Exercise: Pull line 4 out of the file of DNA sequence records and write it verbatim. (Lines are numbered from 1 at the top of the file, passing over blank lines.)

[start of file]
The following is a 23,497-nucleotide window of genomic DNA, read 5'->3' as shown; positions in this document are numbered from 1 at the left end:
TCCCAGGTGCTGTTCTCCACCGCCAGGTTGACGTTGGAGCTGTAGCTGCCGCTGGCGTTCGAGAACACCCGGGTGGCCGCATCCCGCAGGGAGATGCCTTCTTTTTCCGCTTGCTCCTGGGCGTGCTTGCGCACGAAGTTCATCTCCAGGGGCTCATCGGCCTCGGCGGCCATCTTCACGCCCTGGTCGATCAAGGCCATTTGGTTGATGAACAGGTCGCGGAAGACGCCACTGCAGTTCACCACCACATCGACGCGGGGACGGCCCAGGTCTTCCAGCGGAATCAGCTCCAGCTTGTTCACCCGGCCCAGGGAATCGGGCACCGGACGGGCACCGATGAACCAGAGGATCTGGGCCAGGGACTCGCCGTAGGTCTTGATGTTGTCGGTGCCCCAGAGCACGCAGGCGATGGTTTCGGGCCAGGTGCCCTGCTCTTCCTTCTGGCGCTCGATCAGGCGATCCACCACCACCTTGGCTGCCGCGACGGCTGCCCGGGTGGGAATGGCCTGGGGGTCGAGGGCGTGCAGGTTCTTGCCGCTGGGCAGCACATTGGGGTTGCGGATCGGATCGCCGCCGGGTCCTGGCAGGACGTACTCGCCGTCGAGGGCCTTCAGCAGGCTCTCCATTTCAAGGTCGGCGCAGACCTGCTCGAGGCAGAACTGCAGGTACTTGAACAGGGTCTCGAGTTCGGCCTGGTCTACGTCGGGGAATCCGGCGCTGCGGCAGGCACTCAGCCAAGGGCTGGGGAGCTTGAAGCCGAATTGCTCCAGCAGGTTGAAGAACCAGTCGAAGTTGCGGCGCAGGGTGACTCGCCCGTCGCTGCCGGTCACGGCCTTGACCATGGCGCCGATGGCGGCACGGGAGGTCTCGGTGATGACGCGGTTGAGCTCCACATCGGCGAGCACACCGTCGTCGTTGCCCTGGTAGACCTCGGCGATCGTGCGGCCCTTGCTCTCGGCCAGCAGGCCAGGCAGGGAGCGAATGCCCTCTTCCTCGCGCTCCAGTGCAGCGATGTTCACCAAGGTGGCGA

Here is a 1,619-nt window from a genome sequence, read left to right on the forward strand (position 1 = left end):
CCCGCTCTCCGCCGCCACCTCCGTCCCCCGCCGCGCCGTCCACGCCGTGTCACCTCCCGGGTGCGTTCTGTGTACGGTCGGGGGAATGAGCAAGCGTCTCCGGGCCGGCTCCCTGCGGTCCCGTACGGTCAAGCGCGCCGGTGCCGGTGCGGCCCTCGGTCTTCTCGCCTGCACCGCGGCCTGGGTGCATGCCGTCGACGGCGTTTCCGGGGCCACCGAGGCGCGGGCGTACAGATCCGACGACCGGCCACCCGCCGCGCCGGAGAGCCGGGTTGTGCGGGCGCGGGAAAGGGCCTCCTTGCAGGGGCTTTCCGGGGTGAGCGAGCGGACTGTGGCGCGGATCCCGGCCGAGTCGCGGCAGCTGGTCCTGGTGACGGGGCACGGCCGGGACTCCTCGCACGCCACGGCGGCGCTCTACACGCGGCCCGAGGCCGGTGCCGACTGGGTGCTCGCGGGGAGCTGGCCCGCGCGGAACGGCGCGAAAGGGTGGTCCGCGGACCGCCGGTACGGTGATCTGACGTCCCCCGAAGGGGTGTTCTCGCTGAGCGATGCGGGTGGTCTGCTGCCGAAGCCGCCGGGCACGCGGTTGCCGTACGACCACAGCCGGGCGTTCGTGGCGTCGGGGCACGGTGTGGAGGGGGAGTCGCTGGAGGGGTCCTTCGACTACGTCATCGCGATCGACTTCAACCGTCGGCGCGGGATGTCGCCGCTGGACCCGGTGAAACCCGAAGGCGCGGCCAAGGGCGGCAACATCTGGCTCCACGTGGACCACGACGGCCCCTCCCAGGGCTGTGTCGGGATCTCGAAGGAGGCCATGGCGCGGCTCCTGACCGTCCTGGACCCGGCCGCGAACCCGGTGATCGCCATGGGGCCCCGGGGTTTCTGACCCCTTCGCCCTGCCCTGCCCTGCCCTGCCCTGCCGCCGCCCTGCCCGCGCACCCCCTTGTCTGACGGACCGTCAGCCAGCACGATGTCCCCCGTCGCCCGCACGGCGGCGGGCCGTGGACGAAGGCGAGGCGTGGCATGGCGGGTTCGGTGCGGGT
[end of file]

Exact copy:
CCCGCTCTCCGCCGCCACCTCCGTCCCCCGCCGCGCCGTCCACGCCGTGTCACCTCCCGGGTGCGTTCTGTGTACGGTCGGGGGAATGAGCAAGCGTCTCCGGGCCGGCTCCCTGCGGTCCCGTACGGTCAAGCGCGCCGGTGCCGGTGCGGCCCTCGGTCTTCTCGCCTGCACCGCGGCCTGGGTGCATGCCGTCGACGGCGTTTCCGGGGCCACCGAGGCGCGGGCGTACAGATCCGACGACCGGCCACCCGCCGCGCCGGAGAGCCGGGTTGTGCGGGCGCGGGAAAGGGCCTCCTTGCAGGGGCTTTCCGGGGTGAGCGAGCGGACTGTGGCGCGGATCCCGGCCGAGTCGCGGCAGCTGGTCCTGGTGACGGGGCACGGCCGGGACTCCTCGCACGCCACGGCGGCGCTCTACACGCGGCCCGAGGCCGGTGCCGACTGGGTGCTCGCGGGGAGCTGGCCCGCGCGGAACGGCGCGAAAGGGTGGTCCGCGGACCGCCGGTACGGTGATCTGACGTCCCCCGAAGGGGTGTTCTCGCTGAGCGATGCGGGTGGTCTGCTGCCGAAGCCGCCGGGCACGCGGTTGCCGTACGACCACAGCCGGGCGTTCGTGGCGTCGGGGCACGGTGTGGAGGGGGAGTCGCTGGAGGGGTCCTTCGACTACGTCATCGCGATCGACTTCAACCGTCGGCGCGGGATGTCGCCGCTGGACCCGGTGAAACCCGAAGGCGCGGCCAAGGGCGGCAACATCTGGCTCCACGTGGACCACGACGGCCCCTCCCAGGGCTGTGTCGGGATCTCGAAGGAGGCCATGGCGCGGCTCCTGACCGTCCTGGACCCGGCCGCGAACCCGGTGATCGCCATGGGGCCCCGGGGTTTCTGACCCCTTCGCCCTGCCCTGCCCTGCCCTGCCCTGCCGCCGCCCTGCCCGCGCACCCCCTTGTCTGACGGACCGTCAGCCAGCACGATGTCCCCCGTCGCCCGCACGGCGGCGGGCCGTGGACGAAGGCGAGGCGTGGCATGGCGGGTTCGGTGCGGGT